UK apologises 'unreservedly' to Libyan dissident Belhaj in rendition saga

UK apologises 'unreservedly' to Libyan dissident Belhaj in rendition saga
The UK has apologised 'unreservedly' for the kidnap, rendition and torture of former Libyan dissident Abdelhakim Belhaj and his then-pregnant wife, following a six-year legal battle.
3 min read
10 May, 2018
UK Attorney General Jeremy Wright, who issued the apology on Thursday [Getty]
The UK attorney general has issued an official apology to former Libyan dissident Abdelhakim Belhaj and his wife Fatima Boudchar, after admitting that MI6 played a role in a CIA operation to capture and return them to Libya in 2004.

Following their capture, they were reportedly tortured by the CIA, before being rendered to Tripoli where they were subjected to further torture under the regime of former Libya leader Muammar Gaddafi.

Boudchar - who was pregnant during her kidnapping and torture ordeal - was given a £500,000 settlement, announced in parliament on Thursday.

She attended the hearing in person, accompanied by her 14-year-old son Abdelrahim.

Belhaj, now a politician in Libya, did not ask for compensation and therefore was not offered any, Attorney General Jeremy Wright said.

He had originally demanded a public apology and a symbolic £1 settlement, as recognition from the UK government.

Wright read out an apology letter from Prime Minister Theresa May.

"Its is clear that you were both subjected to appalling treatment and that you suffered greatly, not least the affront to the dignity of Mrs Boudchar who was pregnant at the time," it read.

"The UK government believes your accounts. Neither of you should have been treated in this way."

Belhaj - the leader of an Islamist group openly opposed to the Gaddafi regime - was seized along with his wife in Bangkok in 2004. The pair were shackled and flown back to Libya where Belhaj was tortured and sentenced to death. Boudchar was released shortly before giving birth.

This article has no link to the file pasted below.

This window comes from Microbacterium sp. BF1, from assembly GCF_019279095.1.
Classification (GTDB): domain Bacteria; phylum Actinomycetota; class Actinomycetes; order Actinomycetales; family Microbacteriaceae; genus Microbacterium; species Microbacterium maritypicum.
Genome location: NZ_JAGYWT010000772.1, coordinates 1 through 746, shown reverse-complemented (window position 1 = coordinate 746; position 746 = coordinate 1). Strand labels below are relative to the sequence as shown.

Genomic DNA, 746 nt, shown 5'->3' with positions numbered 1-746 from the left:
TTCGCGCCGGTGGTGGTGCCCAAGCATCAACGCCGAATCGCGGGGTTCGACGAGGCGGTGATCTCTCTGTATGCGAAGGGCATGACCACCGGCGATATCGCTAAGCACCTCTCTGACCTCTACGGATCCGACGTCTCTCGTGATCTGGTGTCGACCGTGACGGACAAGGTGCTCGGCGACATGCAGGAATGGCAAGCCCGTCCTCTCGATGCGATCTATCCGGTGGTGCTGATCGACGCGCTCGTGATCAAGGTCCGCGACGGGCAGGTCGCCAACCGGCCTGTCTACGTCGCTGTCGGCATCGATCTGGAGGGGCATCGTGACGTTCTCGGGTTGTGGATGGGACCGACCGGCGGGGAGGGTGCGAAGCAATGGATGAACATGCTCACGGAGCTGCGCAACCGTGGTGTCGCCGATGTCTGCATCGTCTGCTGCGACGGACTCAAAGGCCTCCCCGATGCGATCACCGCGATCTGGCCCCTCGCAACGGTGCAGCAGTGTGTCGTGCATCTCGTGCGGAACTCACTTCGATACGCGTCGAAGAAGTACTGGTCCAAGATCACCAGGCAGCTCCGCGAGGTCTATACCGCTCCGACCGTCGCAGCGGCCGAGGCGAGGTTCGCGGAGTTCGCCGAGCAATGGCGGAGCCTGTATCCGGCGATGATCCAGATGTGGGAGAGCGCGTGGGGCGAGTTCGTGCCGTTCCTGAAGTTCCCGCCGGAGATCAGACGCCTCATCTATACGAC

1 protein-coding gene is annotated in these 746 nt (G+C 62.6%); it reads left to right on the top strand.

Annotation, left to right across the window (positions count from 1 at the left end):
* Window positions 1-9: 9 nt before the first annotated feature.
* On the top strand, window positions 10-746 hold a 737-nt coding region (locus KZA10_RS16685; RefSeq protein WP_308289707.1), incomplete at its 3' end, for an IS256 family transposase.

At the time of the kidnap operation, relations between London and Tripoli were warming, marked by Tony Blair and Gaddafi's famous "deal in the desert" bringing the Libyan leader in from the cold in 2007.

Boudchar said after the hearing: "I thank the British government for its apology and for inviting me and my son to the UK to hear it. I accept the government's apology."

Sapna Malik, Belhaj and Boudchar's lawyer, praised the apology, saying: "Today's historic occasion is a tribute to the resilience of our clients in our quest for justice."

"Today's candid apology from the government helps restore the humanity and dignity so brutally denied to my clients during their ordeal and is warmly welcomed."

The public apology comes after six years of legal battles waged by Belhaj and Boudchar.

They originally claimed compensation against Jack Straw, the former foreign secretary - as well as MI6's chief at the time of the kidnap - and the intelligence agency and Foreign Office themselves.

Mrs Boudchar penned an op-ed in the New York Times on Monday, slamming the nomination of Gina Haspel for the director of the CIA, alleging that US intelligence tortured her in Bangkok in 2004.

Haspel was the then-director of a so-called "black site" in Thailand, where Boudchar alleges CIA operatives punched her in the stomach and deprived her of sleep.

As a result, her baby weighed only four pounds when it was born.

It is unclear whether the UK apology will trigger similar action from the US.